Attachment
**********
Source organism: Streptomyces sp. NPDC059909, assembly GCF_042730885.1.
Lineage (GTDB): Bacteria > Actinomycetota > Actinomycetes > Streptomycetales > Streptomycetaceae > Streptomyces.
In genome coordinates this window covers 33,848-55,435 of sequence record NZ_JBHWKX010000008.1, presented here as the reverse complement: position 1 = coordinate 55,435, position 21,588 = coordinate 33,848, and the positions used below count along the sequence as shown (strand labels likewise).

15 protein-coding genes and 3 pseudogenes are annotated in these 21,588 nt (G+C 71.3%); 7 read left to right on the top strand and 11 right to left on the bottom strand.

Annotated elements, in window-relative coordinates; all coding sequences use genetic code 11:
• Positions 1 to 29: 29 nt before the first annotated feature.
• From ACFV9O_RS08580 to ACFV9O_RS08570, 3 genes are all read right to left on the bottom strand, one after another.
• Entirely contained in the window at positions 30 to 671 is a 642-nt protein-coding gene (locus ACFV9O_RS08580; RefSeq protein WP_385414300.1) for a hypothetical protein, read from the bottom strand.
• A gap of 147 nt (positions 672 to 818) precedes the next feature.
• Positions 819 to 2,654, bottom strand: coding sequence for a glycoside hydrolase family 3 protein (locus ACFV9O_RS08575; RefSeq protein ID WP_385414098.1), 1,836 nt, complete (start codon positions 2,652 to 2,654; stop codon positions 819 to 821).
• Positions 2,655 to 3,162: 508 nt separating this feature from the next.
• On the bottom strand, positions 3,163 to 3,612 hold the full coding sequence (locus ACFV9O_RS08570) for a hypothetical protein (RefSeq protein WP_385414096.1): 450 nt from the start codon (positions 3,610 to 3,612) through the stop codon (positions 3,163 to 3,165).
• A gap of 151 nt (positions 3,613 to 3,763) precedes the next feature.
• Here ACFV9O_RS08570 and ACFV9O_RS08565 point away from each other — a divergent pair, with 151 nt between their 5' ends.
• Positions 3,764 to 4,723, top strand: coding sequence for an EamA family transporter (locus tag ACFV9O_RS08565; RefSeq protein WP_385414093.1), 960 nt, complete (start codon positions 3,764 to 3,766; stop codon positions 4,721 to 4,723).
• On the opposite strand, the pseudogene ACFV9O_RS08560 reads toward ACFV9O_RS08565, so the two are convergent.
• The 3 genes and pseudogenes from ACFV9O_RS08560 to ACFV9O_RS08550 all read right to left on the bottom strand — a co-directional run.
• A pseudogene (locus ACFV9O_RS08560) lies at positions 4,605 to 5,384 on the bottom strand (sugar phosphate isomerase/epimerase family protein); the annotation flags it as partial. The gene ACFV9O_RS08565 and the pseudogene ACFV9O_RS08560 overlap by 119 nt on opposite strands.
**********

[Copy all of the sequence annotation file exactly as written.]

Source organism: Streptomyces sp. NPDC059909, assembly GCF_042730885.1.
Lineage (GTDB): Bacteria > Actinomycetota > Actinomycetes > Streptomycetales > Streptomycetaceae > Streptomyces.
In genome coordinates this window covers 33,848-55,435 of sequence record NZ_JBHWKX010000008.1, presented here as the reverse complement: position 1 = coordinate 55,435, position 21,588 = coordinate 33,848, and the positions used below count along the sequence as shown (strand labels likewise).

15 protein-coding genes and 3 pseudogenes are annotated in these 21,588 nt (G+C 71.3%); 7 read left to right on the top strand and 11 right to left on the bottom strand.

Annotated elements, in window-relative coordinates; all coding sequences use genetic code 11:
• Positions 1 to 29: 29 nt before the first annotated feature.
• From ACFV9O_RS08580 to ACFV9O_RS08570, 3 genes are all read right to left on the bottom strand, one after another.
• Entirely contained in the window at positions 30 to 671 is a 642-nt protein-coding gene (locus ACFV9O_RS08580; RefSeq protein WP_385414300.1) for a hypothetical protein, read from the bottom strand.
• A gap of 147 nt (positions 672 to 818) precedes the next feature.
• Positions 819 to 2,654, bottom strand: coding sequence for a glycoside hydrolase family 3 protein (locus ACFV9O_RS08575; RefSeq protein ID WP_385414098.1), 1,836 nt, complete (start codon positions 2,652 to 2,654; stop codon positions 819 to 821).
• Positions 2,655 to 3,162: 508 nt separating this feature from the next.
• On the bottom strand, positions 3,163 to 3,612 hold the full coding sequence (locus ACFV9O_RS08570) for a hypothetical protein (RefSeq protein WP_385414096.1): 450 nt from the start codon (positions 3,610 to 3,612) through the stop codon (positions 3,163 to 3,165).
• A gap of 151 nt (positions 3,613 to 3,763) precedes the next feature.
• Here ACFV9O_RS08570 and ACFV9O_RS08565 point away from each other — a divergent pair, with 151 nt between their 5' ends.
• Positions 3,764 to 4,723, top strand: coding sequence for an EamA family transporter (locus tag ACFV9O_RS08565; RefSeq protein WP_385414093.1), 960 nt, complete (start codon positions 3,764 to 3,766; stop codon positions 4,721 to 4,723).
• On the opposite strand, the pseudogene ACFV9O_RS08560 reads toward ACFV9O_RS08565, so the two are convergent.
• The 3 genes and pseudogenes from ACFV9O_RS08560 to ACFV9O_RS08550 all read right to left on the bottom strand — a co-directional run.
• A pseudogene (locus ACFV9O_RS08560) lies at positions 4,605 to 5,384 on the bottom strand (sugar phosphate isomerase/epimerase family protein); the annotation flags it as partial. The gene ACFV9O_RS08565 and the pseudogene ACFV9O_RS08560 overlap by 119 nt on opposite strands.